The streets of India are now filled with garbage, the plastic crisis is now a threat to human health as well as oceans, the air is filled with enough chemicals to make us sick, now the waters of the holy rivers are contaminated and harmful enough to be unholy. This all took the shape of now what is popularly known as ‘climate crisis’.
If the climate crisis is not tackled in time, it will result in recurring famines to unbearable heatwaves. India has seen climate calamities like cyclone amphan in East India and locust attack on the western part and recent glacier burst in Uttarakhand. These calamities will get intensified and affect a larger area of the population compared to before. But the poor sections of the society will suffer more than the others. In these incidents, they lose their jobs, homes, property and their loved ones, and much more.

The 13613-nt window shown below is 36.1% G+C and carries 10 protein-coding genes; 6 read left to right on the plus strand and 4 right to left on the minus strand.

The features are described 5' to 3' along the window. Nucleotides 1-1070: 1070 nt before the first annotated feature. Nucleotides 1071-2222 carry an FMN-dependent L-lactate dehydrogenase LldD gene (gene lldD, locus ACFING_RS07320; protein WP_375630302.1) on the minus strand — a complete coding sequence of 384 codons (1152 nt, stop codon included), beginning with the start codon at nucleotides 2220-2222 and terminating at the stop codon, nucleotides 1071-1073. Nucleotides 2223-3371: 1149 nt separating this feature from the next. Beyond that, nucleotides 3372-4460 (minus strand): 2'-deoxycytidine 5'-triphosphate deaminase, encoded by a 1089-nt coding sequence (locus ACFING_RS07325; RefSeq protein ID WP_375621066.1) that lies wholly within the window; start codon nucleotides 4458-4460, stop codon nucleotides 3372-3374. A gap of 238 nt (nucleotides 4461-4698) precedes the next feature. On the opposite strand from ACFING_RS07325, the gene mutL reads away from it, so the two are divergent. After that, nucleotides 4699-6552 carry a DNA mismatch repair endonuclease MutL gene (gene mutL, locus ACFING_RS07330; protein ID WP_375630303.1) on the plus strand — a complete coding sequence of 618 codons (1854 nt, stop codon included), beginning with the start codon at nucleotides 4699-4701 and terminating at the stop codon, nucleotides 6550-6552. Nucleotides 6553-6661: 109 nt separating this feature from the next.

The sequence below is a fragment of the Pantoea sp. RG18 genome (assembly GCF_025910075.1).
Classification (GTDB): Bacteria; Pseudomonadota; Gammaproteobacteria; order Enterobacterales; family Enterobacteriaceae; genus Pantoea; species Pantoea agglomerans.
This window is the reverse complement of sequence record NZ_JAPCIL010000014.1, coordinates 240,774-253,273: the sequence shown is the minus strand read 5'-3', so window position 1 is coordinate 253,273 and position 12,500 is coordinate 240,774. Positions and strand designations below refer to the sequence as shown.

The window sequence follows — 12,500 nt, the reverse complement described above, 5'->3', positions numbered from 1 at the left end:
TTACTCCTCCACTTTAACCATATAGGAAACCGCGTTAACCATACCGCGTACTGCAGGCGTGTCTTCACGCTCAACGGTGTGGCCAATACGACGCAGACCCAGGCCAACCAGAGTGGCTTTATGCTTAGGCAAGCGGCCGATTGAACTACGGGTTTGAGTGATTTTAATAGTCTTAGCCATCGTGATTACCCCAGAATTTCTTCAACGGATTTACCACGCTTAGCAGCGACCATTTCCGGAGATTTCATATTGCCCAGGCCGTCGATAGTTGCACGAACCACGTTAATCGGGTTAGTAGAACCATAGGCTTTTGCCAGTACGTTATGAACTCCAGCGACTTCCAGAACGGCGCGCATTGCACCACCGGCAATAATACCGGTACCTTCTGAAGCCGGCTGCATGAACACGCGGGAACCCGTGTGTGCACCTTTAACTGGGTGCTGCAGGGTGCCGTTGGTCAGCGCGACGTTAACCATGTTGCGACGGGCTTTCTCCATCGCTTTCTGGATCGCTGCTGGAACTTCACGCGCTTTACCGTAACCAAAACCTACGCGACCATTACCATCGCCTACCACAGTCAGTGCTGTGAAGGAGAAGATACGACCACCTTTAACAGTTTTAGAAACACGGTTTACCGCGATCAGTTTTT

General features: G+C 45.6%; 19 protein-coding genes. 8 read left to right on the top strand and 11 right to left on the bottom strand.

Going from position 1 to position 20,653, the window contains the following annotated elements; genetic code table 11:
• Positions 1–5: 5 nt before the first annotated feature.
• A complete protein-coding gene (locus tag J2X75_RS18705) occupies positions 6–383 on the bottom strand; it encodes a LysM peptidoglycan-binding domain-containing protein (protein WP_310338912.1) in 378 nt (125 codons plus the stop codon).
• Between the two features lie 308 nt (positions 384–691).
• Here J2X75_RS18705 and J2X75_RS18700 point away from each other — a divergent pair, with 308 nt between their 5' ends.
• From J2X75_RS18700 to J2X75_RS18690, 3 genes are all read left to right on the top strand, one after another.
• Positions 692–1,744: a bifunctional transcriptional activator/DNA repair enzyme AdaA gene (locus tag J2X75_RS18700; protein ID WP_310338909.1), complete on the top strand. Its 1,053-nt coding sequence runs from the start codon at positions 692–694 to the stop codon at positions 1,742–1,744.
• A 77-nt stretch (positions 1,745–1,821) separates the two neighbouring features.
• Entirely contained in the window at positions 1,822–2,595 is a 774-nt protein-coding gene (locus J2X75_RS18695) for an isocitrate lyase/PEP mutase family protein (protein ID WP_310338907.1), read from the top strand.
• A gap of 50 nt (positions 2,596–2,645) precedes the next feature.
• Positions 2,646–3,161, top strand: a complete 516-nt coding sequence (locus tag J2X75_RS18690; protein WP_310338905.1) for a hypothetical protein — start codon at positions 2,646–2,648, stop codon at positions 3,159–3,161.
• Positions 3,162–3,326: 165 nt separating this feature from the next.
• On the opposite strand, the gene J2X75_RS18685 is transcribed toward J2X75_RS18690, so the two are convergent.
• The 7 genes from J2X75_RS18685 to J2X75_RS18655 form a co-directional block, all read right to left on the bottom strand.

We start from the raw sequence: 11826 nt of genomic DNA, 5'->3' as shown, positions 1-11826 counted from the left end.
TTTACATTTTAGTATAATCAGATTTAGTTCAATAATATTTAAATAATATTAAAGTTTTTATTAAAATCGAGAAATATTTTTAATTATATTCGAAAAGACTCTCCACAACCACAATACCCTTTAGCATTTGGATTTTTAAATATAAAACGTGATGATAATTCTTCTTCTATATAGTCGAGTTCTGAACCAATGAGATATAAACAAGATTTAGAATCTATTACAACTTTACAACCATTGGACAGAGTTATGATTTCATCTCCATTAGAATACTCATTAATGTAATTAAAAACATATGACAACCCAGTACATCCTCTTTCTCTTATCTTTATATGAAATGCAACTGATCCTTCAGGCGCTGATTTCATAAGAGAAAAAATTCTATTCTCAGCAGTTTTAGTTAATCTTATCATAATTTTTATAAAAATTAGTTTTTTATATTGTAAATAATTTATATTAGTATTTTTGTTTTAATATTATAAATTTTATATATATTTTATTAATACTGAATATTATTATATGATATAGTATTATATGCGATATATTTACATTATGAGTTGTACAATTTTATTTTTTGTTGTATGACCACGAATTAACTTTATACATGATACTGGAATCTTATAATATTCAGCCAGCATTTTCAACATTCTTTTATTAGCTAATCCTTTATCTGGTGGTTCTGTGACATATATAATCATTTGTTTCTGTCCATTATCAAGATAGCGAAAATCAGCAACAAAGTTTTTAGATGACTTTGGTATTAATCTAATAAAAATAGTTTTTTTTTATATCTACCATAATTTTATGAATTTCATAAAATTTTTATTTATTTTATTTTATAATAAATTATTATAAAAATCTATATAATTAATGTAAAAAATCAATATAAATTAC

They have to inevitably migrate to a new place and struggle to make a living there. The economic divide in India is a huge problem concerning climate change, while some sections of the society hardly bear a scratch, some have to restart their life from the scratch.
“One of the main problems about the climate crisis in India is that very few people know about it, while some people are doing a lot, the majority has no idea about the gravity of the situation”
One cause of this is the lack of proper climate education in schools. The staggering difference in the numbers of aware and unaware people seems as big as the economic divide of India. For the poor people, it is like being dragged into hell while they have no idea about it.